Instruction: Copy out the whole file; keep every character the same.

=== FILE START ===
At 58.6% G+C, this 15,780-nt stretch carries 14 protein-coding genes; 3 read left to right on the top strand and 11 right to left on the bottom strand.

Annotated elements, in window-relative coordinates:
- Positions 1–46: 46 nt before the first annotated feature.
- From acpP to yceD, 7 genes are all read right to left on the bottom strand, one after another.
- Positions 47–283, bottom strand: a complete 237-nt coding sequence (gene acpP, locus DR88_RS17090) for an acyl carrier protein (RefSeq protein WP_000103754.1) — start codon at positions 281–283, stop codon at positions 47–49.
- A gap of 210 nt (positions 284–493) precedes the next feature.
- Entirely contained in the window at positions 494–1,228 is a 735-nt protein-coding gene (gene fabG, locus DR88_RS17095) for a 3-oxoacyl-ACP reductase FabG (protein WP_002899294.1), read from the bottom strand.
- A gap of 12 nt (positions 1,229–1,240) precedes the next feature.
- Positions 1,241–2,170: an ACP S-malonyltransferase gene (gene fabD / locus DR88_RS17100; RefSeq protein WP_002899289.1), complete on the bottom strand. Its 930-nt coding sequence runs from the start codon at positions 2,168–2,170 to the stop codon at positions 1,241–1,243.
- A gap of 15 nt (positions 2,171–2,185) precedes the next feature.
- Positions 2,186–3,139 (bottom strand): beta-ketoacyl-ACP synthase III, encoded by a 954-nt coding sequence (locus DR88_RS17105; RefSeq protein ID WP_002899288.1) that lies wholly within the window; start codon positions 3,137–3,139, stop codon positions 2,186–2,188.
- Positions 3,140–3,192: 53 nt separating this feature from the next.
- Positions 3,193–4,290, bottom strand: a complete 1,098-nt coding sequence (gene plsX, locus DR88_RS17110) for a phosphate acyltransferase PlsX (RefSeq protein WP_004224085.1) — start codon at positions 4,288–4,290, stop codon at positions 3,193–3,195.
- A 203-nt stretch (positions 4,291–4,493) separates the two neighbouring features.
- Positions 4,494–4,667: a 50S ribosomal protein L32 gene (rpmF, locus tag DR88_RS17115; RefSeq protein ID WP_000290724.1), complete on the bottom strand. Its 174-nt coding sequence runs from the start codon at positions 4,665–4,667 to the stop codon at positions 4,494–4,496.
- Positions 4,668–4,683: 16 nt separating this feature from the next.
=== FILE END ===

At 58.6% G+C, this 15,780-nt stretch carries 14 protein-coding genes; 3 read left to right on the top strand and 11 right to left on the bottom strand.

Annotated elements, in window-relative coordinates:
- Positions 1–46: 46 nt before the first annotated feature.
- From acpP to yceD, 7 genes are all read right to left on the bottom strand, one after another.
- Positions 47–283, bottom strand: a complete 237-nt coding sequence (gene acpP, locus DR88_RS17090) for an acyl carrier protein (RefSeq protein WP_000103754.1) — start codon at positions 281–283, stop codon at positions 47–49.
- A gap of 210 nt (positions 284–493) precedes the next feature.
- Entirely contained in the window at positions 494–1,228 is a 735-nt protein-coding gene (gene fabG, locus DR88_RS17095) for a 3-oxoacyl-ACP reductase FabG (protein WP_002899294.1), read from the bottom strand.
- A gap of 12 nt (positions 1,229–1,240) precedes the next feature.
- Positions 1,241–2,170: an ACP S-malonyltransferase gene (gene fabD / locus DR88_RS17100; RefSeq protein WP_002899289.1), complete on the bottom strand. Its 930-nt coding sequence runs from the start codon at positions 2,168–2,170 to the stop codon at positions 1,241–1,243.
- A gap of 15 nt (positions 2,171–2,185) precedes the next feature.
- Positions 2,186–3,139 (bottom strand): beta-ketoacyl-ACP synthase III, encoded by a 954-nt coding sequence (locus DR88_RS17105; RefSeq protein ID WP_002899288.1) that lies wholly within the window; start codon positions 3,137–3,139, stop codon positions 2,186–2,188.
- Positions 3,140–3,192: 53 nt separating this feature from the next.
- Positions 3,193–4,290, bottom strand: a complete 1,098-nt coding sequence (gene plsX, locus DR88_RS17110) for a phosphate acyltransferase PlsX (RefSeq protein WP_004224085.1) — start codon at positions 4,288–4,290, stop codon at positions 3,193–3,195.
- A 203-nt stretch (positions 4,291–4,493) separates the two neighbouring features.
- Positions 4,494–4,667: a 50S ribosomal protein L32 gene (rpmF, locus tag DR88_RS17115; RefSeq protein ID WP_000290724.1), complete on the bottom strand. Its 174-nt coding sequence runs from the start codon at positions 4,665–4,667 to the stop codon at positions 4,494–4,496.
- Positions 4,668–4,683: 16 nt separating this feature from the next.